A mother from an exclusive private school was hysterical because her son totally blocked off his education. She was devastated that the school only gave once a week lectures of 2-3 hours per subject area while the rest of the week the child was forced to do worksheets through a self-learning process.

Another mother whose daughter studies in a public school said, “The teacher was always late. If not late, absent, I can count the number of contact hours they had on my fingers for the whole school year. My daughter did not learn anything. I’m sure she will have difficulty in the next grade level.”

How can our school children under basic education progress if their teachers do not understand their mental and emotional needs? Children from 0-18 years old should be guided by trained adults. They should not be taught like college students. They are still in a process of becoming. Modular and asynchronous learning must stop. This is one of the reasons why our country’s educational system is going downhill.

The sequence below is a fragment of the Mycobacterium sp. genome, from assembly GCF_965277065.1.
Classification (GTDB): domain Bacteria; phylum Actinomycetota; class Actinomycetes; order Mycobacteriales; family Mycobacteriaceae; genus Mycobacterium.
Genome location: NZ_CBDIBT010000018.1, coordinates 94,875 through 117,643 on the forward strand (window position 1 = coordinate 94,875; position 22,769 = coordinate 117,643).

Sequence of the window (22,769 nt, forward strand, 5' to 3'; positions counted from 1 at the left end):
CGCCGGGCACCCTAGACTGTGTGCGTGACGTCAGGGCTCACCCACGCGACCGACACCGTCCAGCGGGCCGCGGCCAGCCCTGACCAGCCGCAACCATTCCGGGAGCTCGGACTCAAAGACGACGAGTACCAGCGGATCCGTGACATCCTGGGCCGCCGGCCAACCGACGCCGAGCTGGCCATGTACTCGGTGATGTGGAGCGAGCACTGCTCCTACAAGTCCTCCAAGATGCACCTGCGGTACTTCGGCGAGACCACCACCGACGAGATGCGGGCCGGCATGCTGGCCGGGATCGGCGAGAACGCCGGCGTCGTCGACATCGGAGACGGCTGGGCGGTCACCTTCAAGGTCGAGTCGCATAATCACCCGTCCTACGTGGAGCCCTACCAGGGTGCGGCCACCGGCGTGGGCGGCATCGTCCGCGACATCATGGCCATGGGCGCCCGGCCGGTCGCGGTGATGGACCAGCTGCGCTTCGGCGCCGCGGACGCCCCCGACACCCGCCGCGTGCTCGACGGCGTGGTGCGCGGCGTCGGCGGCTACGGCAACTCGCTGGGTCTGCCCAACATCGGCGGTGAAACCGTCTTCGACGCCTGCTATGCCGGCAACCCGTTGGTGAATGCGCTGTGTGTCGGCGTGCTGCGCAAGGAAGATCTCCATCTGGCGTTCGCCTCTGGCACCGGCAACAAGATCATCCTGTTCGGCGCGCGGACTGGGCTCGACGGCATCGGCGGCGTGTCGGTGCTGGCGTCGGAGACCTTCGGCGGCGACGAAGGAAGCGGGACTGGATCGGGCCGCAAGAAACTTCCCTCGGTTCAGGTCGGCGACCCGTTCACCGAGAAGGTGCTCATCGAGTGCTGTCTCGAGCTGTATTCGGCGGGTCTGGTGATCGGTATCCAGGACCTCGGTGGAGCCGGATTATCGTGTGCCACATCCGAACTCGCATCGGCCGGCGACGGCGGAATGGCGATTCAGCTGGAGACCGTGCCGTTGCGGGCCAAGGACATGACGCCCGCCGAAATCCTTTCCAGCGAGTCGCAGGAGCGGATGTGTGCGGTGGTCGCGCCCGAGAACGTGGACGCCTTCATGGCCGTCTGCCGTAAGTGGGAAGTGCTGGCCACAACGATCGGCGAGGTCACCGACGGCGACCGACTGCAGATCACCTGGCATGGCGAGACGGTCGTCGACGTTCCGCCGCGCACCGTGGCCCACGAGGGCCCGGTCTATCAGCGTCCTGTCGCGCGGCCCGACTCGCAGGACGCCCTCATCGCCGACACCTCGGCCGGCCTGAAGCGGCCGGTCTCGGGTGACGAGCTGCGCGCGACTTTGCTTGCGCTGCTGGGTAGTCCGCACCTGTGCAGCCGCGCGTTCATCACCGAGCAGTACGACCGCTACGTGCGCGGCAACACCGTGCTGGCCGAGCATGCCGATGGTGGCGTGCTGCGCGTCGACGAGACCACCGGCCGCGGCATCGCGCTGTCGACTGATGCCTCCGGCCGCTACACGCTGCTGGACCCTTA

A week ago, DepEd Secretary Leonor Briones demanded an apology from the World Bank after the results of an education survey conducted in 2018 showing gaps in Philippine education was published. Of course, World Bank was quick enough to apologize but that doesn’t mean the issue of concern has ended. We must confront our issues with open minds instead of denying the truth. What lies ahead of our country’s future is bleak. If the report was from 2018 data, I bet an updated report covering SY 2019-2020 and SY 2020-2021 will even be worse. The secretary must confront the problem and stop sugarcoating it.